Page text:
- Lifting the coal lease moratorium. The Obama administration’s coal leasing moratorium on federal lands—a part of their “keep it in the ground” strategy—will likely be terminated and royalty rates will likely be kept at current levels.
- Giving the states greater say on energy leases on federal lands within their borders. Here’s what the Trump campaign wrote in response to the American Energy Alliance’s Presidential candidate questionnaire:
- “The federal government does have stewardship of millions of acres of land. Rather than selling the land to states and private enterprises, the first step should be establishing a shared governance structure with the states. This first step would allow for maintaining the aesthetics of the land while finding ways to gain revenue that would benefit both the federal and state governments.”
- Expediting approvals of LNG export terminals. The Obama administration has slow-walked the review of LNG export terminals. Under the Trump administration, approvals will be expedited.
- Hitting reset on the Clean Power Plan. This regulatory rule is currently before the D.C. Circuit Court. Even if the regulation is upheld, the Trump administration will issue a new regulation withdrawing the Clean Power Plan. Also, the seldom-talked about regulation of carbon dioxide emissions from new power plants will also be withdrawn.
- Reconsidering the “endangerment finding.” In response to Massachusetts v. EPA, the Obama administration found that greenhouse gas emissions harmed human health and welfare. This is the regulatory predicate to the Obama administration’s Corporate Average Fuel Economy (CAFE) mandates and Clean Power Plan and greatly expanded EPA’s power. This finding will be reconsidered and possibly revoked, marking a major blow to underpinning for many climate regulations.
- Moving forward with pipeline infrastructure. The Obama administration slow-walked the Keystone XL pipeline, making it a political issue, and has done the same with the Dakota Access Pipeline (DAPL). The Trump administration will likely work to streamline and expedite pipeline permitting.
- Taking a closer look at the environmental impacts of wind energy. Trump has been concerned about the harms to wildlife from wind turbines such as bird and bat deaths. Unlike before, wind energy will rightfully face increasing scrutiny from the federal government.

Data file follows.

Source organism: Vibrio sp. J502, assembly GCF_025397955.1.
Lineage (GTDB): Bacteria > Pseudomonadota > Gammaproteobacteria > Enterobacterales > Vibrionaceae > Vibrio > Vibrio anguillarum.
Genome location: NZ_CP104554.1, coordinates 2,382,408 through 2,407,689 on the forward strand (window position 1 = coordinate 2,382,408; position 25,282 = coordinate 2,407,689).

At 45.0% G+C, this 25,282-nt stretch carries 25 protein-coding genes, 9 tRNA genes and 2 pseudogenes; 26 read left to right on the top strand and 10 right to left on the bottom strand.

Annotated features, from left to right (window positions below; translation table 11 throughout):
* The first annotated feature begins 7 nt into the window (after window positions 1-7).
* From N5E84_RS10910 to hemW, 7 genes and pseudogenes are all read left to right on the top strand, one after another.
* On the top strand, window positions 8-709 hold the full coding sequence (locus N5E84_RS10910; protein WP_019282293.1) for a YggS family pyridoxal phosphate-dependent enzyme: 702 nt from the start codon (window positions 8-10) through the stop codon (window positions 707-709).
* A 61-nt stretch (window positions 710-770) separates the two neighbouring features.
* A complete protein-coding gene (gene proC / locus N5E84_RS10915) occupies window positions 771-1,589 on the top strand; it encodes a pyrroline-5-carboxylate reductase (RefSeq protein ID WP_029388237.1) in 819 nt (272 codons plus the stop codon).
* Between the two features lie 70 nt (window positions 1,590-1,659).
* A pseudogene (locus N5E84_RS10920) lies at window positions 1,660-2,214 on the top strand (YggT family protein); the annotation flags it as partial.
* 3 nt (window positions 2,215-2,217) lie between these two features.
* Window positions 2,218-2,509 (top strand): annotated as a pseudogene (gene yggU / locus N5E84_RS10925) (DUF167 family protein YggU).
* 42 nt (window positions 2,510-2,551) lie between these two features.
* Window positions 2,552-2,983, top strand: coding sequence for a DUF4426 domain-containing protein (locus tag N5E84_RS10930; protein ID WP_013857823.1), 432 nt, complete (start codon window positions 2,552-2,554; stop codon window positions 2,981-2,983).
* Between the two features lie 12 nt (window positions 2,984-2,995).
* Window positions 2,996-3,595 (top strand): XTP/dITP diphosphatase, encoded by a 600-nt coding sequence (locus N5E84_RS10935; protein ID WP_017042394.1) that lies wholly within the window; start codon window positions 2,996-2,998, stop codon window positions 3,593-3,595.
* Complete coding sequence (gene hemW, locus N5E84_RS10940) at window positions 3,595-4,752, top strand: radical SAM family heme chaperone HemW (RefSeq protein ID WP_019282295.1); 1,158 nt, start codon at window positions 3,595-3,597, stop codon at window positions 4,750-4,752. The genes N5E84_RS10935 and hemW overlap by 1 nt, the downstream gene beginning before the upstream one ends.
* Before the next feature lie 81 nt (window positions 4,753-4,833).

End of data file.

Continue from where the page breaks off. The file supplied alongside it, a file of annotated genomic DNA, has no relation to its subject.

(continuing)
- Reducing energy subsidies. Here’s what the Trump campaign wrote in response to the Presidential candidate questionnaire from the American Energy Alliance:
- “This is an issue for Congress and the people they represent. Subsidies distort markets and should be used only when national security is at stake. Eventually, all subsidies should end so that the demand for energy will set prices, allow consumers access to the best values and encourage all facets of the energy industry to do all they can to keep their particular source competitive.”
- Amending the Renewable Fuel Standard (RFS). Trump has expressed support of the RFS as a way to increase domestic energy production. The RFS will be amended to reduce EPA’s discretionary authority to set the biofuel levels, especially after 2022.
- Hitting reset on the Obama administration’s unconstitutional definition of “Waters of the United States”. This rule is currently in the courts. The Trump administration could revise the regulation to work cooperatively with the states. An expansive definition of “waters of the United States” under the Clean Water Act tramples on the prerogatives of the states to regulate water.
- Relaxing the federal fuel economy standards. Under the Obama administration’s CAFE standards, light-duty vehicles must achieve 54.5 mpg by 2025. This regulation will be significantly relaxed. It will either be completely withdrawn or revised and phased out to be closer to the current levels of fuel economy.
- Ending the use of the social cost of carbon in federal rulemakings. The Obama administration aggressively used the social cost of carbon (SCC) to help justify their regulations. During the Trump Administration the SCC will likely be reviewed and the latest science brought to bear. If the SCC were subjected to the latest science, it would certainly be much lower than what the Obama administration has been using.